Dr. Stephen HemenwayHemenway is one of only two currently serving faculty with tenures exceeding 50 years — Dr. David Myers of the psychology faculty has been at the college since 1967.  The only other faculty two have served as long are Bruce McCombs, professor of art, who retired in 2021 after 52 years on the faculty; and John B. Nykerk, who taught at the college’s Holland Academy and then Hope itself for 51 years, from 1885 to 1936.

In addition to teaching in the Department of English, Hemenway has directed the college’s Vienna Summer School since 1976, succeeding program founder Dr. Paul G. Fried of the history faculty. More than 2,600 students have participated in the Vienna Summer School under his tutelage, and 2023 will be his 48th year in a row in charge of this 67-year-old international program.

For his work with the Vienna Summer School, he received the Knight’s Cross First Class, Order of Merit of the Republic of Austria in 1991.  The college named the Fried-Hemenway Auditorium in the Martha Miller Center for Global Communication in 2005 in honor of the two professors’ long-time leadership of the program. His publications include the books “Hope Beyond Borders: The Life and Letters of Paul Fried,” published by the college’s Van Raalte Press in 2014, with a second edition in 2022; and “The Anglo-Indian Novel” and “The Indo-Anglian Novel, published by Writers Workshop in Calcutta in 1975 and 1976, respectively.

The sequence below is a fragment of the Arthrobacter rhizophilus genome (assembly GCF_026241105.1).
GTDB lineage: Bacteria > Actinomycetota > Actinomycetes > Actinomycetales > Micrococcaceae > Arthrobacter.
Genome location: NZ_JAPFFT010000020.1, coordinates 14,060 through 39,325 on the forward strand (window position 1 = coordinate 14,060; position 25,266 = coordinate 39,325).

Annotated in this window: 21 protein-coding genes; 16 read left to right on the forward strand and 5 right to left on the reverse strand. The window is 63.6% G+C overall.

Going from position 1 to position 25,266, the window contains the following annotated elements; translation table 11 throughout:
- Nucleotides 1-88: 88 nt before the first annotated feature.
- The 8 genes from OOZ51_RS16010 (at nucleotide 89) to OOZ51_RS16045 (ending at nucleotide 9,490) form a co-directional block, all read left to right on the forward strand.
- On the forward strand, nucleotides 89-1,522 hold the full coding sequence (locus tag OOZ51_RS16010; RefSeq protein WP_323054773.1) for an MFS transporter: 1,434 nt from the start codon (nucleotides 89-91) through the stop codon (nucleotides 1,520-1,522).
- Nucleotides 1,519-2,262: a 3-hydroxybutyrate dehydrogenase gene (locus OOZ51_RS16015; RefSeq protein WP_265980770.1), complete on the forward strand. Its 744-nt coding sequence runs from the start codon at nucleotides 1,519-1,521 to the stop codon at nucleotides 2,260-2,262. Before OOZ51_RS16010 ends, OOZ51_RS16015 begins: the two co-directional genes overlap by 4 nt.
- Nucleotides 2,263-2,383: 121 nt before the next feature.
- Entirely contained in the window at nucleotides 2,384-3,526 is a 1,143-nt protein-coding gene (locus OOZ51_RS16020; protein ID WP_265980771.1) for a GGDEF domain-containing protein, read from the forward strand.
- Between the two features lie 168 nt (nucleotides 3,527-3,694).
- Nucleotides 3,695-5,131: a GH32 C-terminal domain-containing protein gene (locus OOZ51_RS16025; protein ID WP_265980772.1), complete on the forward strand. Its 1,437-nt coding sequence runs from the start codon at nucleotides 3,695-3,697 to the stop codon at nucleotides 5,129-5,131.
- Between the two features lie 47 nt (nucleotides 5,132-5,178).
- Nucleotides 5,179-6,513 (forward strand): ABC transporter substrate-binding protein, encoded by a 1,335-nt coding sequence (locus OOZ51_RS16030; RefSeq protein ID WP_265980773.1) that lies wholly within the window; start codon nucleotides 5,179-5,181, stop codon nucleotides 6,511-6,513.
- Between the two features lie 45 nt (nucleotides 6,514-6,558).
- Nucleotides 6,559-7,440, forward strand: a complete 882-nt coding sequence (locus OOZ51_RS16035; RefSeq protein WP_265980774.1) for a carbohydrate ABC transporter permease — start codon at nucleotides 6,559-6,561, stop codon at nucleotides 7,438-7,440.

An acclaimed teacher, Hemenway was named Michigan’s Professor of the Year by the Council for Advancement and Support of Education in 1992.  He received the Hope Outstanding Professor Educator (H.O.P.E.) Award from the graduating senior class in 1977, and in 1999 received the college’s first Vanderbush-Weller Award for extraordinary contributions to students’ lives.   He delivered Hope’s Commencement address in 1981, and co-delivered the Opening Convocation address with departmental colleague Dr. Jennifer Young in 2004.  He was appointed the inaugural recipient of the college’s Betty Roelofs ’53 Miller Endowed Professorship in 2019.

Hemenway has taught an Expository Writing I course called “Crime and Punishment” for 51 years, and has also taught many survey courses of: Western World Literature 1 and 2, Early British Literature, Modern British Literature, Modern American Literature, Modern Drama, Catholic Fiction, African-American Literature, Literature of India and Global Race Matters.  He has taught upper-level courses on the writings of James Joyce, George Bernard Shaw, Ernest Hemingway and the Beatnik Generation. He has conducted distinctive Senior Seminar courses on campus and in Vienna and directed many independent studies. In the field of creative writing, he has taught courses in satire and creative nonfiction.

Before coming to Hope, he taught for one year at St. Mary’s College in Above Rocks, Jamaica, West Indies, for the Jesuit Mission Program, and for one year as a Fulbright teacher at Panjab University, Chandigarh, India.

Hemenway graduated from College of the Holy Cross with a Bachelor of Arts degree in English in 1964.  He completed his Master of Arts degree in English at Boston College in 1967, and Ph.D. in English at the University of Illinois at Urbana-Champaign in 1972.

In the event of rain, Commencement will be held at the Richard and Helen DeVos Fieldhouse. Admission to Baccalaureate, and Commencement if indoors, is by ticket only.